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Behavioral Risk-Factor Surveillance in Selected States -- 1985

The behavioral risk-factor surveillance system (BRFSS) operated for its second year in 1985. BRFSS data were collected from adults in 21 states and the District of Columbia by monthly telephone interviews with use of random-digit-dialing techniques. The interviews were conducted with a standard questionnaire and procedures developed jointly by the state health departments and CDC. The risk factors assessed included self-reported overweight, sedentary lifestyle, uncontrolled hypertension, cigarette smoking, alcohol misuse, and seatbelt nonuse for persons 18 years of age and older (Tables 1 and 2). The results presented here are weighted to take into account the age, race, and sex distribution of adults in each state, as well as the respondents' probability of selection, and are therefore representative of the adult populations of the participating states.

The data allow state health departments to compare the prevalence of risk behaviors associated with the 10 leading causes of premature death among adults in their states with similar data for adults in other participating states. These data will be used to monitor trends and to help assess the effectiveness of statewide programs to reduce the prevalence of these behaviors.

Between 1984 (1) and 1985, all 15 states in which data were collected for both years showed some increase in the prevalence of seatbelt use. Three of these states (Ohio, North Carolina, and Illinois) reported substantial increases of between 10.4% and 18.6%.

Other possible trends between 1984 and 1985 occurred in drinking and driving. In 14 of the 15 states, the prevalence of those admitting to driving "after having, perhaps, too much to drink" decreased, while the prevalence in one state (South Carolina) increased slightly. In 12 of 15 states, decreases were reported in binge drinking, defined as having five or more alcoholic drinks on one occasion during the previous month, while increases were reported in three states (Indiana, Utah, and West Virginia). Reported by R Brooks, Office of Health Education, Arizona Dept of Health Svcs; F Capell, Health Education-Risk Reduction Program, California Dept of Health Svcs; S Benn, Chronic Disease Control Section, Connecticut State Dept of Health Svcs; R Conn, EdD, Preventive Health Svcs Administration, District of Columbia Dept of Human Svcs; WW Mahoney, Health Promotion Program, Florida Dept of Health and Rehabilitative Svcs; JD Smith, Div of Public Health, Georgia Dept of Human Resources; JV Patterson, Health Education Section, Bureau of Preventative Medicine, Idaho Dept of Health and Welfare; D Patterson, Div of Education and Information, Illinois Dept of Public Health; S Jain, Div of Health Education, Indiana State Board of Health; K Bramblett, Dept of Health Svcs, Kentucky Cabinet for Human Resources; N Salem, PhD, Minnesota Center for Health Statistics; R Moon, Health Education and Promotion Program, Montana Dept of Health and Environmental Sciences; T Gerber, Bureau of Adult and Gerontological Health, New York State Dept of Health; R Staton, Health Promotion Br, Div of Health Svcs, North Carolina Dept of Human Resources; B Lee, Div of Research, Information and Support, North Dakota State Dept of Health; E Capwell, Ohio Dept of Health, Bureau of Preventive Medicine; Janice Cataldo, Div of Health Promotion, Rhode Island Dept of Health; FC Wheeler, Div of Chronic Disease, South Carolina Dept of Health and Environmental Control; J Fortune, Div of Health Promotion, Tennessee Dept of Health and Environment; GV Lindsay, Bureau of Health Promotion and Risk Reduction, Div of Community Health Svcs, Utah Dept of Health; R Anderson, Health Education Dept, West Virginia Dept of Health; DR Murray, Wisconsin Center for Health Statistics; Div of Nutrition, Center for Health Promotion and Education, CDC.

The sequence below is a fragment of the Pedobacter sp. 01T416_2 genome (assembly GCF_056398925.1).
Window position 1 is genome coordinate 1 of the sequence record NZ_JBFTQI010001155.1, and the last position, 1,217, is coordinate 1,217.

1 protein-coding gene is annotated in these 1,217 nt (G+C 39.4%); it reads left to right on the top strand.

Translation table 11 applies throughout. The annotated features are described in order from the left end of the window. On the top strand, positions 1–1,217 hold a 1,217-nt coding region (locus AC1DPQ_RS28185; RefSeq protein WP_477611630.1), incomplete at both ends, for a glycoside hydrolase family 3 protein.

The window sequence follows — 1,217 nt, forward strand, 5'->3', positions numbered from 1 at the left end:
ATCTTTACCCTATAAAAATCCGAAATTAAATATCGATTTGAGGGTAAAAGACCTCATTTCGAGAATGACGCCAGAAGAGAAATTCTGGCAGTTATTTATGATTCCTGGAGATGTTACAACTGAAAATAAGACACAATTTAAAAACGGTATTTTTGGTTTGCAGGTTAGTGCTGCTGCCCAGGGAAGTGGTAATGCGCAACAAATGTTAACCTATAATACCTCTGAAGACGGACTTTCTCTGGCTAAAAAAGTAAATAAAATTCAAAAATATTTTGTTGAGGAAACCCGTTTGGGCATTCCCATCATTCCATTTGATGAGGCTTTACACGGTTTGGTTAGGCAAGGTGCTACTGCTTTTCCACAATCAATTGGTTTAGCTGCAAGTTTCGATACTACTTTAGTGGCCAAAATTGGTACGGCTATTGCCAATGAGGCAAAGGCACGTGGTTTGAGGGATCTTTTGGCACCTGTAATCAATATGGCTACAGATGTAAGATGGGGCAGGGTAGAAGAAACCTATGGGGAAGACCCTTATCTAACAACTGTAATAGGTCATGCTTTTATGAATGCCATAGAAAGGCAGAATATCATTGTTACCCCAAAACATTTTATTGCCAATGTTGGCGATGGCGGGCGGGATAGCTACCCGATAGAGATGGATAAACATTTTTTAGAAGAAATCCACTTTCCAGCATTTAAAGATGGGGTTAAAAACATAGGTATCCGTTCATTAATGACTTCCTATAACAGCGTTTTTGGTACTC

Editorial Note

Editorial Note: Although some participating states reported certain differences in rates of behavorial risk factors for 1984 and 1985, it is too early, after only 2 years of data collection, to positively identify these differences as trends. With continued data collection, long-term changes in patterns of behavorial risk factors should be recognized. For example, since 1984, 26 states have attempted to decrease mortality resulting from motor vehicle accidents among their residents by passing a variety of laws mandating the use of seatbelts. It may be significant that in two of the three states with the largest increase in self-reported rates of seatbelt use (Illinois and North Carolina), mandatory seatbelt laws became effective in 1985. The BRFSS promises to be an excellent mechanism for monitoring seatbelt use in states with such laws.

Reference

  1. CDC. Behavorial risk-factor surveillance -- selected states, 1984. MMWR 1986;35:253-4.

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